D. Hume used the term "bundle" in this sense, also referring to the personal identity, in his main work: "I may venture to affirm of the rest of mankind, that they are nothing but a bundle or collection of different perceptions, which succeed each other with inconceivable rapidity, and are in a perpetual flux and movement".

And from thence comes the label, added by future readers, of "panphenomenalism". The below is actually a kind of unfolding "block universe" constituted of phenomenal properties/events rather than those "rational objects" of abstract, scientific description (i.e., "physical").

Panphenomenalism: David Hume (1711-1776) formulated the theory of Panphenomenalism. He denied the existence of all ultimate reality (metaphysical reality), accepting as valid data only those things experienced as sense impressions; in other words, he asserted that existence is limited to phenomena, which are objects, not of reason, but of experience. By rejecting the idea of cause and soul as substances, he eliminated the entire problem of interaction. Hume concluded that events depend upon merely repetitious or sequential activities; that nothing in the universe is ever created, or caused to act, by anything else; and that reality consists only of a series of phenomena appearing in a temporal order. --Ideas of the Great Philosophers; pages 107-108; by William S. Sahakian (1966)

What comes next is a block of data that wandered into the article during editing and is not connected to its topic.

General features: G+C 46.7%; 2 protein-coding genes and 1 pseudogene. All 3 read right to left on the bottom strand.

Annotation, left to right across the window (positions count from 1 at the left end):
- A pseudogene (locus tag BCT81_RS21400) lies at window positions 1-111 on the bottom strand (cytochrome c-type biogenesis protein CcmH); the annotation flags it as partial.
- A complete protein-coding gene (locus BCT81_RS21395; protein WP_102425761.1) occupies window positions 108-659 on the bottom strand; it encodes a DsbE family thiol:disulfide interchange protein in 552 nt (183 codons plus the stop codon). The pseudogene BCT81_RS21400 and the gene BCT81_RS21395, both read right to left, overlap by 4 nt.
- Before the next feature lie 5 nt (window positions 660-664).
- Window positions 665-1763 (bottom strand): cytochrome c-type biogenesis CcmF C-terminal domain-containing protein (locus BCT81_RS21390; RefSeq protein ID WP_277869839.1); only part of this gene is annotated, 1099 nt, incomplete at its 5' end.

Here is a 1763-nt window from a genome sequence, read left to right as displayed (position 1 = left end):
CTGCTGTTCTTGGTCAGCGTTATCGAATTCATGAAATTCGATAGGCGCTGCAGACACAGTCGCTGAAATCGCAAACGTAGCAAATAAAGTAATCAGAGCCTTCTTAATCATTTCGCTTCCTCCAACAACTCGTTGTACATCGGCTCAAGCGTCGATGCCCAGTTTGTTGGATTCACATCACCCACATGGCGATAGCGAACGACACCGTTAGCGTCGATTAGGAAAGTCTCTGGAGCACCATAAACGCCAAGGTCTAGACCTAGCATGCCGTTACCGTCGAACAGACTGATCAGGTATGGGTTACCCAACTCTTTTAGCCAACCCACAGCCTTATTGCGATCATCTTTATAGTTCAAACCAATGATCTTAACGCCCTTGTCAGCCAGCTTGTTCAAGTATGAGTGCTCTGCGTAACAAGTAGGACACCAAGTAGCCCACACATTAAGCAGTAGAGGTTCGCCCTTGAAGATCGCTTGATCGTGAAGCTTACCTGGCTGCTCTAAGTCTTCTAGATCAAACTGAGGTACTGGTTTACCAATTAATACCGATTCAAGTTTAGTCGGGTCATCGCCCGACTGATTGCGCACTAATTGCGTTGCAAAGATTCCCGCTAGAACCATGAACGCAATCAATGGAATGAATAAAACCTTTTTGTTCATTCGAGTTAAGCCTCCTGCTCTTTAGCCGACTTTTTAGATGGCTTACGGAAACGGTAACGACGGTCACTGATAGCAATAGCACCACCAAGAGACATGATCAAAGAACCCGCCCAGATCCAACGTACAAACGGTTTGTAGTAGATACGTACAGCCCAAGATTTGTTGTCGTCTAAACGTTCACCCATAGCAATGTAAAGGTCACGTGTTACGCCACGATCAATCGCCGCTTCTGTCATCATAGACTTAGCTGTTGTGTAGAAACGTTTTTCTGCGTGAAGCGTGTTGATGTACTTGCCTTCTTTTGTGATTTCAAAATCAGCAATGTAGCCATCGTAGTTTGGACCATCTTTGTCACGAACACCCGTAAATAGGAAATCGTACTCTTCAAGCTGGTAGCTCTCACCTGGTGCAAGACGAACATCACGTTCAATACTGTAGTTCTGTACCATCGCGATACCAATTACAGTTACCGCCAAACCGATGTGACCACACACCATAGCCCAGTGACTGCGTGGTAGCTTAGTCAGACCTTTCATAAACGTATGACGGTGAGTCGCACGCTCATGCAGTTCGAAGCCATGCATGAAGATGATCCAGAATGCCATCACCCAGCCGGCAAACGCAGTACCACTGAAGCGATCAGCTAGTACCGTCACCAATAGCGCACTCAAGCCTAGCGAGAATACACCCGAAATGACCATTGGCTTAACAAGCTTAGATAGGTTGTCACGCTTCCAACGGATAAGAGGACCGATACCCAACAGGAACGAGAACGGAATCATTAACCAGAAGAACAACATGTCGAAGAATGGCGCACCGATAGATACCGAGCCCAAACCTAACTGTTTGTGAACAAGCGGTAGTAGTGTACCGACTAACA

Russellian Monism is akin to the above, or was inspired by it like the 19th-century scientists referenced in the quotes further down.

Note that for Hume, "phenomenal properties" (impressions) are prior in rank to "mind" and their constitution as a human identity. Considered apart from that role in the consciousness of organisms, phenomenal properties would be ontological (and fundamental) rather than mental, psychological, subjective, etc. An adjective like "onto-phenomenological" would emphasize such or help make the distinction of existing prior to recruitment by a brain for its special purposes.

Thus, Hume's panphenomenalism is not actually panpsychism. Due to the etymological "psyche" word-unit in the latter suggesting cognitive abilities being associated with matter in general. Philosophers need to cleanup their language to prevent misunderstandings like that.